PERCEPTION v REALITY
I am constantly being reminded by my mother that things were so much better years ago. There is more war, terrorism and violence than when she was a nipper. I had tended to believe this without question even though my mother also loves to reminisce about her wonderful schooldays when she had her gasmask in its cardboard box with her constantly, and the fun she had in the air raid shelter never knowing if her home would still be standing when the all clear was given.
Now, however, I can tell her that she is wrong. A study has been done and the world is a safer place than has been the case since reliable records began. Furthermore, in the last ten years the number of conflicts in the world as well as deaths due to violence has fallen steeply.
How is this possible? Well, apart from the fact that Scotland no longer play England every year at football, it would appear that there are widespread misconceptions as to the level of threat we are all under. The author of the report, Andrew Mack of the University of British Columbia, states that the popular notions that war is becoming more common and deadlier, and that terrorism poses the greatest threat to humanity, are flawed.
"Not one of these claims is based on fact," he says. "All are suspect, some are demonstrably false, yet they are widely believed because they reinforce popular assumptions." Why do these assumptions exist? Well the answer/blame as far as I can see lies with the modern media.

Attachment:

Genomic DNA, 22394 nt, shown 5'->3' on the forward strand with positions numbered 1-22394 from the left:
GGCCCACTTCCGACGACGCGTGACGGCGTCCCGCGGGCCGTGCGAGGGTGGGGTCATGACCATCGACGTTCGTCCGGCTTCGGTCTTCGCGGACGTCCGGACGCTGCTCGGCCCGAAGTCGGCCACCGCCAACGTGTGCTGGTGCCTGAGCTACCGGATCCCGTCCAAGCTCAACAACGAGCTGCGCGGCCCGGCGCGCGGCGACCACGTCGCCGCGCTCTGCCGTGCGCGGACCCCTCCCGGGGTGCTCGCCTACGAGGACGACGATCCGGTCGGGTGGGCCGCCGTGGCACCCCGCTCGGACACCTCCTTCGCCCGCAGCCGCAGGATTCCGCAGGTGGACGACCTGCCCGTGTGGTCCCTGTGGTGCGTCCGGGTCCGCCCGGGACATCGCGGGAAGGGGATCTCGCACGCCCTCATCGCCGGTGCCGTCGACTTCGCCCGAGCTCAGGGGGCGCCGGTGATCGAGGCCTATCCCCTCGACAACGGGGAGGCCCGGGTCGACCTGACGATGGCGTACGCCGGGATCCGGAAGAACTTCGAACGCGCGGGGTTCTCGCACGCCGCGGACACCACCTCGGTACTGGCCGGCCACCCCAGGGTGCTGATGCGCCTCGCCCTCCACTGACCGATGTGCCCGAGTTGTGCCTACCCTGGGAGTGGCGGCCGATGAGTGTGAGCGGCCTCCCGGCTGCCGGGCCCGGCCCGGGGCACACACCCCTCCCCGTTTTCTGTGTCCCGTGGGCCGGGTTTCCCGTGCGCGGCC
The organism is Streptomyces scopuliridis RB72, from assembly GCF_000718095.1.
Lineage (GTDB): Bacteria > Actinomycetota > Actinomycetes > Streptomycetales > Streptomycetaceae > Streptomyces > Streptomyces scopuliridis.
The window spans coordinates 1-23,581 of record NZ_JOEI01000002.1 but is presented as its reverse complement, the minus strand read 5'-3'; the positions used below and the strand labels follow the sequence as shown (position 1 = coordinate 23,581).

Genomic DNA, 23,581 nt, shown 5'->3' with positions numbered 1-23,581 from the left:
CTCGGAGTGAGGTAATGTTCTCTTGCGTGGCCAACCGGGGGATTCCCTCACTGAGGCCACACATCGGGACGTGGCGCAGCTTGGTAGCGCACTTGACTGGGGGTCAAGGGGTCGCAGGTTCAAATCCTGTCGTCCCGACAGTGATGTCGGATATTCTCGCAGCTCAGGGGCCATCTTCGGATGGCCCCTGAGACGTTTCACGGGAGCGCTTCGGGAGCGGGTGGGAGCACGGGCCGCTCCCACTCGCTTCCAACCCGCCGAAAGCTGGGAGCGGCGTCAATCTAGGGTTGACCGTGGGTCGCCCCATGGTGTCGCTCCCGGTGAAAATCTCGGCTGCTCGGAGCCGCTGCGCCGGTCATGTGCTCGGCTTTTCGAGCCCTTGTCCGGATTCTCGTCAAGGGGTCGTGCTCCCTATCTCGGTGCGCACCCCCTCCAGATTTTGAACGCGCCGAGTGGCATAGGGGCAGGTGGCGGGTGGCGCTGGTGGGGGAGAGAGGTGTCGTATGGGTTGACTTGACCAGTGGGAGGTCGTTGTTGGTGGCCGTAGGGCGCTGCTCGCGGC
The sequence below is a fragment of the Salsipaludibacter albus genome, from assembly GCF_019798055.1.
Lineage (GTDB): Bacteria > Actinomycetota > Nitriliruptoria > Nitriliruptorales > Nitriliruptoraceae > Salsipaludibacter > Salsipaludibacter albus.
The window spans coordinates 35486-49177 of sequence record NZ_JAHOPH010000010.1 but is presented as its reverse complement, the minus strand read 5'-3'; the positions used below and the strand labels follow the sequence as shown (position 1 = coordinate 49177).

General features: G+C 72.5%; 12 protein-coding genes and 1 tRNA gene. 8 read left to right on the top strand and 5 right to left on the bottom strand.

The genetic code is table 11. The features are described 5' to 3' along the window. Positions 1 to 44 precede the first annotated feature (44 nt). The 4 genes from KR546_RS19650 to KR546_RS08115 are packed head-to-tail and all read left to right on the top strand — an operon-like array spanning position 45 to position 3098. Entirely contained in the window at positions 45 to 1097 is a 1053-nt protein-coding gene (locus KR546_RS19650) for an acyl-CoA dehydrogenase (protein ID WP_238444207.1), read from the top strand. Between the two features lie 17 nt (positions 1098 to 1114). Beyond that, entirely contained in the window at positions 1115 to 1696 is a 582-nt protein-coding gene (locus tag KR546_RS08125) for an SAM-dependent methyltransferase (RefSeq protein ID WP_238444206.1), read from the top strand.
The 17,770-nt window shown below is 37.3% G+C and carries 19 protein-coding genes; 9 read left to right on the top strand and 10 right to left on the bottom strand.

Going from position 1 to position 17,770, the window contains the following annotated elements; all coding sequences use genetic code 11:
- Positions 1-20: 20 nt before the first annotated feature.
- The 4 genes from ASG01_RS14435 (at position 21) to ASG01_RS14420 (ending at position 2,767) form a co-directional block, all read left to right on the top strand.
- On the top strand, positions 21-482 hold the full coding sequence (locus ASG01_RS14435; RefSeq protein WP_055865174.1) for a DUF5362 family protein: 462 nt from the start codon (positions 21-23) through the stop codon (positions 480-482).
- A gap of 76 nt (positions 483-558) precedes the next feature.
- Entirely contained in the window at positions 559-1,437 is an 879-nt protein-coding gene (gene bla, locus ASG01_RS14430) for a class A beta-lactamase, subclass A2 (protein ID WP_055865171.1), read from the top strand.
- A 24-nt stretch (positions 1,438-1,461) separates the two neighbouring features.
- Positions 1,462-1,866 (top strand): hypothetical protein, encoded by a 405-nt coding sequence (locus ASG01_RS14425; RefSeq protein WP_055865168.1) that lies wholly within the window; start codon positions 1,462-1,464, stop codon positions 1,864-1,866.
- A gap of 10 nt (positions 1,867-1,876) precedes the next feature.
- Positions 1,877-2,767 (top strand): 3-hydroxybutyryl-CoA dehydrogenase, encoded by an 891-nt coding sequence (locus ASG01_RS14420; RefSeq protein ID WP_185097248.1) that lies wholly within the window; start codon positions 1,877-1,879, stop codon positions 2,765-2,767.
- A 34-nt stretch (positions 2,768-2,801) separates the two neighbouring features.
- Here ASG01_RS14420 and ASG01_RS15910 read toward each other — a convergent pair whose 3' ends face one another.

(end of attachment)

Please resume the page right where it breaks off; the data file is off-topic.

No longer are they happy to report the facts and allow intelligent people to make up their own mind as to what the event means. Instead we are bombarded with hyperbole and dire warnings. Recently we have seen reports that global warming is increasing significantly (and it's our fault!) but this winter will be one of coldest in recent memory (which, given the difficulty they have in predicting more than a day in advance, I find laughable). A year ago the threat to global economies was deflation. Now they say it is inflation that is the biggest concern, and as if all this wasn't enough we can look forward to 10% of us falling off our perch due to bird flu this winter, even though in the last five years in Asia only 60 people have so far died.
Confusing and depressing isn't it. Well, let's try and take an objective view of events.
In our opinion, the recent falls that we have seen in the stockmarket are down to no more than a combination of profit taking in the short term, as well as some institutions reducing their exposure in certain sectors such as oil stocks. We see no sign that markets are headed towards Armageddon, but rather we are simply seeing, what is a quite common, October "wobble". Even with recent falls the FTSE 100 index is only back at the level it was 3 months ago and is still up over 8% since the New Year.
You could also look at it as an opportunity to invest in the stockmarket at July's prices, but that wouldn't sell any papers, would it?